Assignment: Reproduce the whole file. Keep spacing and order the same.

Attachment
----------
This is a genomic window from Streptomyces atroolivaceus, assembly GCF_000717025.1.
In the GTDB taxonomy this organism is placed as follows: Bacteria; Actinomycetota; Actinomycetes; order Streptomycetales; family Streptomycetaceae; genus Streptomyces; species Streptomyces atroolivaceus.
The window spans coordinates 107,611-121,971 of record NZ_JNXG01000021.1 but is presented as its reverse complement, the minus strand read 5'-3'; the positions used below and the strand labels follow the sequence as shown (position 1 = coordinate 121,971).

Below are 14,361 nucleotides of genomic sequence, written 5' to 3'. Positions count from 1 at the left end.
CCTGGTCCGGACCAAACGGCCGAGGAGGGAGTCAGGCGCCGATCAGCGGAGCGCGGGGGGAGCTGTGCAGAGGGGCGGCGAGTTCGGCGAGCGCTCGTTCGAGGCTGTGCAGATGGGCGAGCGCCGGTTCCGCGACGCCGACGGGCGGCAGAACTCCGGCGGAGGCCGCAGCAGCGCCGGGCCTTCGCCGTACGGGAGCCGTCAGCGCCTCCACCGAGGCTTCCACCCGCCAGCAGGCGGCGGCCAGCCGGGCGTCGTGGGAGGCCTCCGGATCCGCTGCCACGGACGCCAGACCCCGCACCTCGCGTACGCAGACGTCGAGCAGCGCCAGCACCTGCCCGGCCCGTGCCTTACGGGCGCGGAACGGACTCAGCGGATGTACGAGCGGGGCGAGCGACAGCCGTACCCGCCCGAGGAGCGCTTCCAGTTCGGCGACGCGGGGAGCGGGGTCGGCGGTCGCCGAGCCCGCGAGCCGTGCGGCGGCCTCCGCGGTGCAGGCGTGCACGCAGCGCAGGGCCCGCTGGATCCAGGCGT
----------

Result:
This is a genomic window from Streptomyces atroolivaceus, assembly GCF_000717025.1.
In the GTDB taxonomy this organism is placed as follows: Bacteria; Actinomycetota; Actinomycetes; order Streptomycetales; family Streptomycetaceae; genus Streptomyces; species Streptomyces atroolivaceus.
The window spans coordinates 107,611-121,971 of record NZ_JNXG01000021.1 but is presented as its reverse complement, the minus strand read 5'-3'; the positions used below and the strand labels follow the sequence as shown (position 1 = coordinate 121,971).

Below are 14,361 nucleotides of genomic sequence, written 5' to 3'. Positions count from 1 at the left end.
CCTGGTCCGGACCAAACGGCCGAGGAGGGAGTCAGGCGCCGATCAGCGGAGCGCGGGGGGAGCTGTGCAGAGGGGCGGCGAGTTCGGCGAGCGCTCGTTCGAGGCTGTGCAGATGGGCGAGCGCCGGTTCCGCGACGCCGACGGGCGGCAGAACTCCGGCGGAGGCCGCAGCAGCGCCGGGCCTTCGCCGTACGGGAGCCGTCAGCGCCTCCACCGAGGCTTCCACCCGCCAGCAGGCGGCGGCCAGCCGGGCGTCGTGGGAGGCCTCCGGATCCGCTGCCACGGACGCCAGACCCCGCACCTCGCGTACGCAGACGTCGAGCAGCGCCAGCACCTGCCCGGCCCGTGCCTTACGGGCGCGGAACGGACTCAGCGGATGTACGAGCGGGGCGAGCGACAGCCGTACCCGCCCGAGGAGCGCTTCCAGTTCGGCGACGCGGGGAGCGGGGTCGGCGGTCGCCGAGCCCGCGAGCCGTGCGGCGGCCTCCGCGGTGCAGGCGTGCACGCAGCGCAGGGCCCGCTGGATCCAGGCGT